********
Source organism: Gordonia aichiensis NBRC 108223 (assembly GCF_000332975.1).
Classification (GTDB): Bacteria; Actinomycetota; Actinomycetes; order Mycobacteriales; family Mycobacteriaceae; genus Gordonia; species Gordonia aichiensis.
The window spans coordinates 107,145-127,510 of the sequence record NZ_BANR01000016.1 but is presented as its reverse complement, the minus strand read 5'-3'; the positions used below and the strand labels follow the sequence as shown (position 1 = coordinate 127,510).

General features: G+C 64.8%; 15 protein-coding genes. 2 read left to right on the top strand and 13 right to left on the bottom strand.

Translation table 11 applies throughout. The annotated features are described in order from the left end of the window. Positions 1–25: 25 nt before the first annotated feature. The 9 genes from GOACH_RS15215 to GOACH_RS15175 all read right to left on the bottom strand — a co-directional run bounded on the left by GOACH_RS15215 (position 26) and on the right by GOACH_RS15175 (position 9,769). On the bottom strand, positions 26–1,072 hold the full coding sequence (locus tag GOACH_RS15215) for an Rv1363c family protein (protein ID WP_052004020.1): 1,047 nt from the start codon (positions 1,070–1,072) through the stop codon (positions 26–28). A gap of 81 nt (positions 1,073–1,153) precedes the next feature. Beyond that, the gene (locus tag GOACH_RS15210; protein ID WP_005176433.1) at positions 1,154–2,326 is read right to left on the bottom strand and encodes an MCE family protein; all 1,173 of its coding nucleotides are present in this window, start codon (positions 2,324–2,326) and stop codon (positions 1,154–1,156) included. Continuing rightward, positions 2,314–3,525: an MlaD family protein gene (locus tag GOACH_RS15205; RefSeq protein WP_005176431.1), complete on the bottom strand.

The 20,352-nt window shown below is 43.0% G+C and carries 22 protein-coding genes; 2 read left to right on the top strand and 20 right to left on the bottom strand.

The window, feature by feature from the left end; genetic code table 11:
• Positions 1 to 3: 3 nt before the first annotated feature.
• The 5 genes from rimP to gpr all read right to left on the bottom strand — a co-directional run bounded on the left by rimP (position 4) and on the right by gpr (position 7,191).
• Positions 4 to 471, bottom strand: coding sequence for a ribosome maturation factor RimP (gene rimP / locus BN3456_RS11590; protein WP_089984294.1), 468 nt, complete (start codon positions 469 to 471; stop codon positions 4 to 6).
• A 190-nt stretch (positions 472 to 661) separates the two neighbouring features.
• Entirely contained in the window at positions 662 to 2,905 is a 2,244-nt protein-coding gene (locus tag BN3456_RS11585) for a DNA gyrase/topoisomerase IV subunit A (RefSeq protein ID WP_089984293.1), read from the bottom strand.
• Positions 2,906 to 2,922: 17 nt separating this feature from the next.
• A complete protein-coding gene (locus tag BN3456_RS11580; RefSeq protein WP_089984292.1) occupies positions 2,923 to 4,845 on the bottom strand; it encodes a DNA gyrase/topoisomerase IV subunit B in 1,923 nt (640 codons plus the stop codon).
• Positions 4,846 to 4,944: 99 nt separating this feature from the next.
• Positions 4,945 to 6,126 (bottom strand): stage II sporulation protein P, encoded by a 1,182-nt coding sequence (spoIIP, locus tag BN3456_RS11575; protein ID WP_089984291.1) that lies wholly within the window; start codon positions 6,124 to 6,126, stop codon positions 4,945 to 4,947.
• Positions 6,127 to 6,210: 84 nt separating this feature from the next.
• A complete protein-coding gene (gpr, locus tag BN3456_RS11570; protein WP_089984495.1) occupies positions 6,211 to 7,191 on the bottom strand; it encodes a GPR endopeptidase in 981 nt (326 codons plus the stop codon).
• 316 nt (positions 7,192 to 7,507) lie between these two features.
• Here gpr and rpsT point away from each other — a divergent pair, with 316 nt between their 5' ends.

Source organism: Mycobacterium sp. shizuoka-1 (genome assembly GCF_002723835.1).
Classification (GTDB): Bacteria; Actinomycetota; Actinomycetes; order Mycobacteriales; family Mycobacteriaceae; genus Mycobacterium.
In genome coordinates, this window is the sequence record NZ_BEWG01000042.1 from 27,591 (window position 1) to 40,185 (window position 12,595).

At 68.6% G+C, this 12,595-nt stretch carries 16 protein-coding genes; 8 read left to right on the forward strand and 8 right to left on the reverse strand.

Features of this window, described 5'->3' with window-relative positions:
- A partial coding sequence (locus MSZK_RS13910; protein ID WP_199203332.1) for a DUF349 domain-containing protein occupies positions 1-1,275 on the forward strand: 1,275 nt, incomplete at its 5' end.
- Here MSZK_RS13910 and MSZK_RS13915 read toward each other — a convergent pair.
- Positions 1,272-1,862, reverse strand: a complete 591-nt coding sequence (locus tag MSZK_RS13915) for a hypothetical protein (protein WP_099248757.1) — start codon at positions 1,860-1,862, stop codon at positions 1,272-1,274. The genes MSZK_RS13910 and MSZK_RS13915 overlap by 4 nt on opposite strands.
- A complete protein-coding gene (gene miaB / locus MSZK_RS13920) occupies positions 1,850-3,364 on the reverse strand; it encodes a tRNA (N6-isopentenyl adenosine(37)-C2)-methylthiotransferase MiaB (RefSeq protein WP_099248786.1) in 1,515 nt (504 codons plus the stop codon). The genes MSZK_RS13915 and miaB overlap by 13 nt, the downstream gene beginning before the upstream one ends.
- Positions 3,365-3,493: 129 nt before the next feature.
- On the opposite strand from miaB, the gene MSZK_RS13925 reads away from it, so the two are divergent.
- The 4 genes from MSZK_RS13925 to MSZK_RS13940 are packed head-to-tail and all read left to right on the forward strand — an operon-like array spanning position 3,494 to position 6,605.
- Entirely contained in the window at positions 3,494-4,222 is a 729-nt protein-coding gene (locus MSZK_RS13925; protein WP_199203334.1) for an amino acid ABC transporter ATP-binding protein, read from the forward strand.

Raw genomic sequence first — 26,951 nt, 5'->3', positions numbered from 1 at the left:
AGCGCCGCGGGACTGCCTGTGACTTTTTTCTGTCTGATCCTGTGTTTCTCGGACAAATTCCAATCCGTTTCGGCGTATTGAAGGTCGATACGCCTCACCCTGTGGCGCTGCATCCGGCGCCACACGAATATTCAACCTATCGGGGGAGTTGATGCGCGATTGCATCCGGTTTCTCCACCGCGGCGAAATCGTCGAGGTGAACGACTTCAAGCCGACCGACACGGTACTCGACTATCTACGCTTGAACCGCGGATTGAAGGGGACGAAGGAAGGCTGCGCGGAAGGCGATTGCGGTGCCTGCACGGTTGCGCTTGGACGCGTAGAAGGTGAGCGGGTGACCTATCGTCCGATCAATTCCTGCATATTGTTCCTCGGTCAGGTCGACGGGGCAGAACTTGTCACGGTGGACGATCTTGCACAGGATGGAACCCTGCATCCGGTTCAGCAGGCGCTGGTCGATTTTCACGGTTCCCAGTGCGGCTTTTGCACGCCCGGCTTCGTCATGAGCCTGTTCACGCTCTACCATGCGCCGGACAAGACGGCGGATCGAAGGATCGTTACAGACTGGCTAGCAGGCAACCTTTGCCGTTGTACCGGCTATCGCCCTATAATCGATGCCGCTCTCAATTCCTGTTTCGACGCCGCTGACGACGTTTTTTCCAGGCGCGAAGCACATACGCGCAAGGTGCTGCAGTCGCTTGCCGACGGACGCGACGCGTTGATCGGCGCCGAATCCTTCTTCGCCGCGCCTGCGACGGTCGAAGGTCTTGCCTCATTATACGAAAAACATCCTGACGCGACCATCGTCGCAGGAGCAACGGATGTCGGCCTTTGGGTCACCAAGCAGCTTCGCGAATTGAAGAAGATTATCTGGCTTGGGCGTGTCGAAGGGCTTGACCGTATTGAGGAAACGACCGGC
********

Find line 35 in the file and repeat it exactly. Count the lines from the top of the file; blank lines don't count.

AGCGCCGCGGGACTGCCTGTGACTTTTTTCTGTCTGATCCTGTGTTTCTCGGACAAATTCCAATCCGTTTCGGCGTATTGAAGGTCGATACGCCTCACCCTGTGGCGCTGCATCCGGCGCCACACGAATATTCAACCTATCGGGGGAGTTGATGCGCGATTGCATCCGGTTTCTCCACCGCGGCGAAATCGTCGAGGTGAACGACTTCAAGCCGACCGACACGGTACTCGACTATCTACGCTTGAACCGCGGATTGAAGGGGACGAAGGAAGGCTGCGCGGAAGGCGATTGCGGTGCCTGCACGGTTGCGCTTGGACGCGTAGAAGGTGAGCGGGTGACCTATCGTCCGATCAATTCCTGCATATTGTTCCTCGGTCAGGTCGACGGGGCAGAACTTGTCACGGTGGACGATCTTGCACAGGATGGAACCCTGCATCCGGTTCAGCAGGCGCTGGTCGATTTTCACGGTTCCCAGTGCGGCTTTTGCACGCCCGGCTTCGTCATGAGCCTGTTCACGCTCTACCATGCGCCGGACAAGACGGCGGATCGAAGGATCGTTACAGACTGGCTAGCAGGCAACCTTTGCCGTTGTACCGGCTATCGCCCTATAATCGATGCCGCTCTCAATTCCTGTTTCGACGCCGCTGACGACGTTTTTTCCAGGCGCGAAGCACATACGCGCAAGGTGCTGCAGTCGCTTGCCGACGGACGCGACGCGTTGATCGGCGCCGAATCCTTCTTCGCCGCGCCTGCGACGGTCGAAGGTCTTGCCTCATTATACGAAAAACATCCTGACGCGACCATCGTCGCAGGAGCAACGGATGTCGGCCTTTGGGTCACCAAGCAGCTTCGCGAATTGAAGAAGATTATCTGGCTTGGGCGTGTCGAAGGGCTTGACCGTATTGAGGAAACGACCGGC